Out in the country this week
gazing at the night sky
will send a jolt of energy
straight into your heart. The stars
are thick; the longer you look
the deeper the layers of tiny lights,
and then
the Milky Way comes
into focus. Oh my…

This week is the time of year
on Earth’s circle round the sun
that we pass through that ancient comet dust
we call the Perseids. And so we go out
watching for streams of bright white light
to burst into our sight.
In the first hours of August 13
we have the best chance to see
meteors. And this year, with no moonlight,
they were more visible to us.
I was in the city, around people
who make the annual observance,
sometimes traveling into the country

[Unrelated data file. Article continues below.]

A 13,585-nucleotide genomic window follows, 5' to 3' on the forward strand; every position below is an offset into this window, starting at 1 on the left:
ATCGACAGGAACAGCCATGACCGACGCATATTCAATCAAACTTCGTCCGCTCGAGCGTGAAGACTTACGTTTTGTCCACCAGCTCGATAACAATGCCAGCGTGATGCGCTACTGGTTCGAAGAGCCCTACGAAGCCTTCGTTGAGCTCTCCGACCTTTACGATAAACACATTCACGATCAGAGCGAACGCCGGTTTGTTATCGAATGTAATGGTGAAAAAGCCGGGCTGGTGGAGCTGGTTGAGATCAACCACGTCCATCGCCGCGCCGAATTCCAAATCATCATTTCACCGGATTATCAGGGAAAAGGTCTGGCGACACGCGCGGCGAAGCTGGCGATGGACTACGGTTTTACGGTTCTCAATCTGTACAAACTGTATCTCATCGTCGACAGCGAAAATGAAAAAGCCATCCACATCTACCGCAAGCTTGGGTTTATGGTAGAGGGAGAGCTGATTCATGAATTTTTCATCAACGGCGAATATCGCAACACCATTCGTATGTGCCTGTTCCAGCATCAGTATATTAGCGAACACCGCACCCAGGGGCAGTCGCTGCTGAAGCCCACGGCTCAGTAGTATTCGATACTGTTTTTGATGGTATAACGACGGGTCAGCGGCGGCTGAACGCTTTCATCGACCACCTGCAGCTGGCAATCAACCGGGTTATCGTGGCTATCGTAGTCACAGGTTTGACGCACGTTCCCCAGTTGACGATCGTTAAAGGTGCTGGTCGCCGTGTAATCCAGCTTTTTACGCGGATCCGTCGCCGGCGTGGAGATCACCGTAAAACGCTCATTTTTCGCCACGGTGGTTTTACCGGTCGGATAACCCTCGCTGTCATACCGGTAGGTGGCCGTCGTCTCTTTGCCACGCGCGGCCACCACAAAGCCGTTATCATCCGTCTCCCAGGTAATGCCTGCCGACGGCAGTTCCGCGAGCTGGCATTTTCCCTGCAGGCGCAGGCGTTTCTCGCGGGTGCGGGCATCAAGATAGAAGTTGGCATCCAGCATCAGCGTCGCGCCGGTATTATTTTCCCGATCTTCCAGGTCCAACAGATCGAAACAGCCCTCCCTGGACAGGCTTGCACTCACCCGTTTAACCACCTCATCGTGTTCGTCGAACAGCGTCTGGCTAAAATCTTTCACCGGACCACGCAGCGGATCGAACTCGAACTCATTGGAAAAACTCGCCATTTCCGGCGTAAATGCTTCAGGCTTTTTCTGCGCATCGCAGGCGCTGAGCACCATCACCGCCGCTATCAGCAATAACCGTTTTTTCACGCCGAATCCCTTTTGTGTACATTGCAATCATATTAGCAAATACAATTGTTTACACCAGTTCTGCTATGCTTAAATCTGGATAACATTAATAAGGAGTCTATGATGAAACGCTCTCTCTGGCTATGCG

for the best chance to see the most
meteors. This year, the effort was less
and we sat in their front yard,
on the edge of the city
just before dawn. Very few stars
were visible through the city light. Still,
we did see a few bursts of light streams arc
across the northern sky. Every one,
sheer delight.
And in between, in the quiet
of the end of night,
the beginning of a new day,
we cast our view out
for a little while
into the vast cosmos,
aware of moving
imperceptibly, passing
through that ancient trail
of cosmic dust.

And so today
we go about our seemingly huge life
on planet Earth,
just a little more aware
of our place—
this “tiny blue dot”—
in the magnificent life
of the universe.